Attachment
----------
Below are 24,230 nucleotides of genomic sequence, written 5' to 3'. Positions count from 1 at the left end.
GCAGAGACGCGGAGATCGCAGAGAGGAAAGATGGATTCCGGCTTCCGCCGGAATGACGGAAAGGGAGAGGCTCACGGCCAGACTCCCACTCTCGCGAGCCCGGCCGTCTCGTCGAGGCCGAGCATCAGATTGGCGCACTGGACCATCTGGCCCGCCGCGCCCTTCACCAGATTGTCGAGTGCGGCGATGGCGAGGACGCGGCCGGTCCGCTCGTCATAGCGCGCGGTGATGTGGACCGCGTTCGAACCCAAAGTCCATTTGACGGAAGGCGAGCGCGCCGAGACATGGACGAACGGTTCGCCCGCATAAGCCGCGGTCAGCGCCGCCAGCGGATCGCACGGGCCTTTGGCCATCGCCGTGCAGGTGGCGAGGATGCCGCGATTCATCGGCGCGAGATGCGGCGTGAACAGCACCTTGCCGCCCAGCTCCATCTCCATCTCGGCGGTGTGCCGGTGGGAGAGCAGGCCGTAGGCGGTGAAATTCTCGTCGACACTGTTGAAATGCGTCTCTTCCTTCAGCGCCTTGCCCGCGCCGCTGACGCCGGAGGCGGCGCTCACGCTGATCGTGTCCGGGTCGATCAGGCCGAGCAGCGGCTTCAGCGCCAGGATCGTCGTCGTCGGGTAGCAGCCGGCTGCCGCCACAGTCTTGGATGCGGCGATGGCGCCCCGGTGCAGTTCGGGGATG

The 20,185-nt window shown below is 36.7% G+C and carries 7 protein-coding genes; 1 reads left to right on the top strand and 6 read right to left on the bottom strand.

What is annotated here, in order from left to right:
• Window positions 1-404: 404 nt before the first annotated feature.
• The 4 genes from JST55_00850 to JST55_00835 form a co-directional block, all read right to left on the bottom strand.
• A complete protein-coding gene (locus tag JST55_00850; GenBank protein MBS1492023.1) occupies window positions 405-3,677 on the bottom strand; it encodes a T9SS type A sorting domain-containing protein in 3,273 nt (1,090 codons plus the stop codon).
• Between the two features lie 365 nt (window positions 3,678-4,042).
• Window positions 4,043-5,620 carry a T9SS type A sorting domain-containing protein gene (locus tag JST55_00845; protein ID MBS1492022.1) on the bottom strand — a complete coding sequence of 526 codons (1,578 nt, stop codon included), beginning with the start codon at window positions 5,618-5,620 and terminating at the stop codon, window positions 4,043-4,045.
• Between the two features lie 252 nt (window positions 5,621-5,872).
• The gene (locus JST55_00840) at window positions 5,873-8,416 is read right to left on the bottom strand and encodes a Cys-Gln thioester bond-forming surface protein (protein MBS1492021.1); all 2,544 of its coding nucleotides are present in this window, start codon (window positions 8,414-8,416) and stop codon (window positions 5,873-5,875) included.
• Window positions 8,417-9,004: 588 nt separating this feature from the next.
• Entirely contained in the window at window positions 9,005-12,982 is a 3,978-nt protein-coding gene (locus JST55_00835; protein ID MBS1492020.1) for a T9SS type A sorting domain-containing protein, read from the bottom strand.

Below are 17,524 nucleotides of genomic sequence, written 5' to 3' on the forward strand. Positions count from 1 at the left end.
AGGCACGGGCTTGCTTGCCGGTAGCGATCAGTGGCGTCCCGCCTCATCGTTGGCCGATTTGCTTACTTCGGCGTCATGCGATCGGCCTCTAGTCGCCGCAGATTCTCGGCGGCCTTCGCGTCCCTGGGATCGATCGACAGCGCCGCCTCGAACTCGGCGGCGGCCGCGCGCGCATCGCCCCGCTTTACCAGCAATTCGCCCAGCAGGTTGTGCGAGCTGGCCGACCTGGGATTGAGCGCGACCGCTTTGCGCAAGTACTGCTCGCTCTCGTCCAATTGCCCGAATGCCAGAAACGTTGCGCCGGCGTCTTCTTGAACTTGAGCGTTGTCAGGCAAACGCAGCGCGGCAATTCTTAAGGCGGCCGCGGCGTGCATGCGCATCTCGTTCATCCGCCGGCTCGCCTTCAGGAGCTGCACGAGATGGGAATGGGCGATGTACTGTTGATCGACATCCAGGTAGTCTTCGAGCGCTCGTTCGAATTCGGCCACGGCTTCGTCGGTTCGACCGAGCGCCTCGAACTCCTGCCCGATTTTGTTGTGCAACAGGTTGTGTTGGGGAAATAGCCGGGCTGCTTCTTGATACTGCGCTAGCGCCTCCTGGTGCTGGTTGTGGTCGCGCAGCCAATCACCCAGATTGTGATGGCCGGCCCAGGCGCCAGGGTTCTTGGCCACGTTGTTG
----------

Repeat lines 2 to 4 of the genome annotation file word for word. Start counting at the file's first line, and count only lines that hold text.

GCAGAGACGCGGAGATCGCAGAGAGGAAAGATGGATTCCGGCTTCCGCCGGAATGACGGAAAGGGAGAGGCTCACGGCCAGACTCCCACTCTCGCGAGCCCGGCCGTCTCGTCGAGGCCGAGCATCAGATTGGCGCACTGGACCATCTGGCCCGCCGCGCCCTTCACCAGATTGTCGAGTGCGGCGATGGCGAGGACGCGGCCGGTCCGCTCGTCATAGCGCGCGGTGATGTGGACCGCGTTCGAACCCAAAGTCCATTTGACGGAAGGCGAGCGCGCCGAGACATGGACGAACGGTTCGCCCGCATAAGCCGCGGTCAGCGCCGCCAGCGGATCGCACGGGCCTTTGGCCATCGCCGTGCAGGTGGCGAGGATGCCGCGATTCATCGGCGCGAGATGCGGCGTGAACAGCACCTTGCCGCCCAGCTCCATCTCCATCTCGGCGGTGTGCCGGTGGGAGAGCAGGCCGTAGGCGGTGAAATTCTCGTCGACACTGTTGAAATGCGTCTCTTCCTTCAGCGCCTTGCCCGCGCCGCTGACGCCGGAGGCGGCGCTCACGCTGATCGTGTCCGGGTCGATCAGGCCGAGCAGCGGCTTCAGCGCCAGGATCGTCGTCGTCGGGTAGCAGCCGGCTGCCGCCACAGTCTTGGATGCGGCGATGGCGCCCCGGTGCAGTTCGGGGATG

The 20,185-nt window shown below is 36.7% G+C and carries 7 protein-coding genes; 1 reads left to right on the top strand and 6 read right to left on the bottom strand.

What is annotated here, in order from left to right: